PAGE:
Ski legend Erik Guay, 37, announced on Thursday that he is retiring from a highly successful ski racing career.
“Today is a bittersweet day as I close a chapter on what has been a significant part of my life; decades of striving to be the best ski racer in the world, representing my country around the globe, and being a member of an incredible team,” said Guay from Lake Louise.
Born and raised in Mont-Tremblant, Quebec, Guay joined the Canadian Alpine Ski Team in 1998, going on to become Canada’s most decorated male alpine ski racer on the strength of World Cup and FIS Alpine World Ski Championships podiums.
Guay competed in 230 World Cups, reaching the podium 25 times and claiming five victories.
His first World Cup win came in 2007 at the downhill in Garmish-Partenkirchen, Germany. In 2010, he claimed World Cup super-G wins in Kvitfjell, Norway, and Garmish-Partenkirchen, and he clinched the World Cup super-G title for the season. Guay was again the fastest man in the world at the 2013 Val Gardena, Italy, downhill and his most recent World Cup downhill victory was in 2014 in Kvitfjell.
In addition to racing on the FIS Alpine Ski World Cup circuit, Guay competed in two FIS Alpine World Ski Championships where he was crowned World Champion in downhill in 2011. He became the oldest world champion in super-G in 2017 at the age of 35, and silver medallist in downhill in 2017.
At the Olympic level, Guay first represented Canada in Torino, Italy, in 2006 where he narrowly missed the podium with a fourth place finish in super-G. At the 2010 Games in Vancouver, Guay capitalized on a home snow advantage to finish fifth in both the super-G (narrowly missing a bronze medal by 0.03 seconds) and downhill, and 16th in giant slalom. He competed at the 2014 Olympics in Sochi, Russia, where he placed 10th in downhill.
Last season, Guay was named to the 2018 Olympic team but in late January 2018, recurring back problems forced him to withdraw from what would have been his fourth Olympics.
“I am very proud of all that I’ve achieved and keep amazing memories of each of the races I had the privilege to compete in,” he said. “There’s no doubt that becoming a World Champion as a lifetime achievement and winning the FIS Crystal Globe were huge highlights.”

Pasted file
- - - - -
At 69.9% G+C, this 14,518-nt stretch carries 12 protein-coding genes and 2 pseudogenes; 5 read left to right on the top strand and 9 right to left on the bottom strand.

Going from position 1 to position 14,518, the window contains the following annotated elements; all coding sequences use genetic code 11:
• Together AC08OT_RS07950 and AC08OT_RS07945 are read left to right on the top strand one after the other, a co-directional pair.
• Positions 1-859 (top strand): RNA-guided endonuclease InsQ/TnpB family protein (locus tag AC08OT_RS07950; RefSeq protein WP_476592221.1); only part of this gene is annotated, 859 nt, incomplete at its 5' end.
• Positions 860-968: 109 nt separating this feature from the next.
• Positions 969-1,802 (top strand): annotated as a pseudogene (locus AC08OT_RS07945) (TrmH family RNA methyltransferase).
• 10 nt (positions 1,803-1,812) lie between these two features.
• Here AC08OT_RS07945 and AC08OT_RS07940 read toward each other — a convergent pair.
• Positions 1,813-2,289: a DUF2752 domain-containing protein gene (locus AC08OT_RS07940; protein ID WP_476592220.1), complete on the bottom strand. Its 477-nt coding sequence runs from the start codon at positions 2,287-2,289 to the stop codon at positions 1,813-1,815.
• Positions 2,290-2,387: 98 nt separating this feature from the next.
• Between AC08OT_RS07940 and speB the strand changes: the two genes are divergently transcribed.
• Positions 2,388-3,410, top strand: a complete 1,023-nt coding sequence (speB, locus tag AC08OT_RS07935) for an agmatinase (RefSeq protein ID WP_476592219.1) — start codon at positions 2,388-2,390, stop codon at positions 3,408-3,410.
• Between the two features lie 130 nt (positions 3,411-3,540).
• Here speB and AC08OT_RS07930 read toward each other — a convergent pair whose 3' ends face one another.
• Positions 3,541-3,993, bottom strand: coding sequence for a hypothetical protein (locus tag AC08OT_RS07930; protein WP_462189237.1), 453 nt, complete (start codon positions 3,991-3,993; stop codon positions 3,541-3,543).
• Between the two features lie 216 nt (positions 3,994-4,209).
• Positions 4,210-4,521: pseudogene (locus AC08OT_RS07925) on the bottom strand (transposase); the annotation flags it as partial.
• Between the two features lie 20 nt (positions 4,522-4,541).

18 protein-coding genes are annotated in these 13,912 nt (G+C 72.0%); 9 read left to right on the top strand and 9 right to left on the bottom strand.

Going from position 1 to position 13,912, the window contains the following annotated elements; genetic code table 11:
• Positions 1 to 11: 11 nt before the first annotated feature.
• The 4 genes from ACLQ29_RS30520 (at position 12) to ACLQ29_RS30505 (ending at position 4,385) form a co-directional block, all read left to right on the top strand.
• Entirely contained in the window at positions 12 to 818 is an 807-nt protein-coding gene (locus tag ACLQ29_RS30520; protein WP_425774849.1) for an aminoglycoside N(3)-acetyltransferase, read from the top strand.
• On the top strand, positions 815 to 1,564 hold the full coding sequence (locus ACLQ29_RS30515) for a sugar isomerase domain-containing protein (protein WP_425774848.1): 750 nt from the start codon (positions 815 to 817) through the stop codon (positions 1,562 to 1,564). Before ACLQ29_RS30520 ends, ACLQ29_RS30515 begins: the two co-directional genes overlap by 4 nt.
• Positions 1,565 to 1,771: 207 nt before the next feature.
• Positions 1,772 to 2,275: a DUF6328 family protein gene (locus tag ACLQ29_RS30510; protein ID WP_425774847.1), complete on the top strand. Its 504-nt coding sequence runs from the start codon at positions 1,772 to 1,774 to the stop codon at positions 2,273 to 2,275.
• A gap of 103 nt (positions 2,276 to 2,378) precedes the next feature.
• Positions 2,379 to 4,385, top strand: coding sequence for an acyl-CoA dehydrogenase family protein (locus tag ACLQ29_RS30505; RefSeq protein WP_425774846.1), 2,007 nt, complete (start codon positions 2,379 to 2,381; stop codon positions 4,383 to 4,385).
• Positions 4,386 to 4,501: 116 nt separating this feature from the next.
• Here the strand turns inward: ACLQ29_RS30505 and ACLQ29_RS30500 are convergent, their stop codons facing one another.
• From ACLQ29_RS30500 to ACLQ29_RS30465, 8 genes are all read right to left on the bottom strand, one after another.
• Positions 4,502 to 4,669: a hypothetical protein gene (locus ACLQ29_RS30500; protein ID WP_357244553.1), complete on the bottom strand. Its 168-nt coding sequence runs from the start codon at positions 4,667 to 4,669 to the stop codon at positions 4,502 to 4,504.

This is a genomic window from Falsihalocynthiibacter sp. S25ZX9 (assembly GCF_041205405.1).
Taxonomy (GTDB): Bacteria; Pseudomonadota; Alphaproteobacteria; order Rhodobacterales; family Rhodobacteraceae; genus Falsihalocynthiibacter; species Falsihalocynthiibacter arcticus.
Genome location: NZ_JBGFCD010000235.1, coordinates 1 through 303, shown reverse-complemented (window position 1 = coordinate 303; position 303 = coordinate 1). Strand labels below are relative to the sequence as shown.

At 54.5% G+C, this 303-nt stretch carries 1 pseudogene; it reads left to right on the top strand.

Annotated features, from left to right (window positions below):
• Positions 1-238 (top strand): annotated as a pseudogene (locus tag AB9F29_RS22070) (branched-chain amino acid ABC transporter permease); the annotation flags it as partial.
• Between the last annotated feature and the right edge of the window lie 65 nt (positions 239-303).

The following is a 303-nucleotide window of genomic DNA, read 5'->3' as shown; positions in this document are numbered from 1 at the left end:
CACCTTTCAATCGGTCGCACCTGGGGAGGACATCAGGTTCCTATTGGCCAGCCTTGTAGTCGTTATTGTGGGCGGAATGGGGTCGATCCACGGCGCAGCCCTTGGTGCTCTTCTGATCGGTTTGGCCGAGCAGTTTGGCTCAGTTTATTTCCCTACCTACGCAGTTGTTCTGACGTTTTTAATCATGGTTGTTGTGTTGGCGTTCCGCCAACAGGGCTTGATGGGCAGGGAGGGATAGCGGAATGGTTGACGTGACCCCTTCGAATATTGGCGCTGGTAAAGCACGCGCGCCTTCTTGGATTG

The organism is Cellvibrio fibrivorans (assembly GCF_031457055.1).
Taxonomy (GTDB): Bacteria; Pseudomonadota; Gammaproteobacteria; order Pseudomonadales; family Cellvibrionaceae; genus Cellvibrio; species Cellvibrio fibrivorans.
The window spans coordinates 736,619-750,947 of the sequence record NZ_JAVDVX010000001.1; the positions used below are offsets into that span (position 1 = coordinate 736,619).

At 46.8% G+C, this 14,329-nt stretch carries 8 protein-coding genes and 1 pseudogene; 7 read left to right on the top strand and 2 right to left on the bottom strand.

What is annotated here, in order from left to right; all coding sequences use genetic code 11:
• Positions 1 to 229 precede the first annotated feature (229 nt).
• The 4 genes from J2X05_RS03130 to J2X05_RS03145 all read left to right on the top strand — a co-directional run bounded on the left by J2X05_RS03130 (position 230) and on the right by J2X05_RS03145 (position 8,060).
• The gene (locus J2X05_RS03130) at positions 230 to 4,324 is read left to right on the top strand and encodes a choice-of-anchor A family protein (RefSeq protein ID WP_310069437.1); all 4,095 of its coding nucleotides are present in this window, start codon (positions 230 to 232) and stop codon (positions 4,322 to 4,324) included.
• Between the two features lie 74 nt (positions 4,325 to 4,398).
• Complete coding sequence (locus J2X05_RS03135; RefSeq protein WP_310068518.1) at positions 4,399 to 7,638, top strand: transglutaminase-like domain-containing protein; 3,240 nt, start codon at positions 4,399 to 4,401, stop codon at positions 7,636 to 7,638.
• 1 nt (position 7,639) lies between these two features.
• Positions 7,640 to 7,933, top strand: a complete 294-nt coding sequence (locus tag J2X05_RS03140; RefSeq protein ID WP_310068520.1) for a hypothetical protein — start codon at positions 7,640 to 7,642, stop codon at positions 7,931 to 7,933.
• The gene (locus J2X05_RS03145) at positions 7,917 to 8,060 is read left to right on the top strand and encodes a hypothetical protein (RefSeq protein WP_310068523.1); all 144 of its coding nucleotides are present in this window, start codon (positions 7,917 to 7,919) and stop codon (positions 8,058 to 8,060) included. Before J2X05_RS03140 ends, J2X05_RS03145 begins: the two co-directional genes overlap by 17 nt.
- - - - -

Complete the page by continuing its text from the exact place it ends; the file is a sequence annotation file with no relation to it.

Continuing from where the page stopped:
Over the course of his career, Guay has shown incredible resilience as he underwent six knee operations and was sidelined by frequent back pain.
Earlier this fall, Guay, who is one of the oldest racers on the circuit, announced that this would be his last season skiing on the FIS World Cup tour. Following a successful summer training program, he was poised to compete at Lake Louise — the only Audi FIS Ski World Cup stop in Canada. Lake Louise has historically been good to Guay where he earned his first ever World Cup podium in 2003 with a second place finish in the downhill. At Lake Louise, Guay achieved a total of five top 10 finishes in downhill and six top 10 finishes in super-G.
Following Wednesday’s inaugural training run of the season, Guay decided to advance his retirement announcement. This would have been Erik’s 15th time competing at Lake Louise over the past 17 years. He plans to ski a tribute run for fans present at Lake Louise on Sunday as part of the super-G race.
Guay’s passion for skiing has deep family roots. His mother, Ellen Mathiesen, is a longstanding ski instructor at Mont-Tremblant and his father, Conrad Guay, coached at all levels of the ski racing system for decades. Guay grew up racing alongside older brother Kristian and younger brother Stefan, both of whom had successful ski racing careers at the national and international levels. Stefan has been working as a coach for the men’s World Cup speed team for the past two season.
“My parents had a huge influence on my initiation to skiing and together as a family, we embraced every occasion to be out on the slopes to enjoy the mountain,” he said. “There is no doubt my entire family played a key role in getting me to this point with their unconditional support.”
Guay is married to Karen Guay and is the proud father of daughters Logann (9), Leni (6), Marlo (4), and Maude (1). The family continues to live at Mont-Tremblant where he Guay grew up. Guay will take the coming months to explore his professional options moving forward.
“I’m excited to now have more time with my very active family and shift a lot of my passion and time towards raising my girls and being at home with my wife. I am leaving my sport with a clear mind and lots of optimism for the projects to come.”
“Guay has inspired generations of ski racers and is a role model for all of us,” said Vania Grandi, CEO and President of Alpine Canada. “His successes, his work ethic and his passion for the sport have contributed to advancing the caliber of racing in our country and around the world. It’s been thrilling to follow his career over the years and to see him make Canada proud at so many events! We wish him continued success as he embarks on a new life chapter and look forward to his involvement in ski racing and Alpine Canada as an outstanding ambassador.”
At his retirement press conference, Guay closed by thanking all who contributed to his career.
“I’m extremely grateful for all who supported me over the course of my career including my coaches, teammates, medical staff, therapists, volunteers, past and current sponsors of Alpine Canada, fans, personal sponsors, and of course my family,” he said. “The list is almost too long of people who supported me.”
The Canadian ski community will host a career celebration in 2019 in honor of Guay. More details will follow in the coming weeks.
Release courtesy of Alpine Canada Alpin.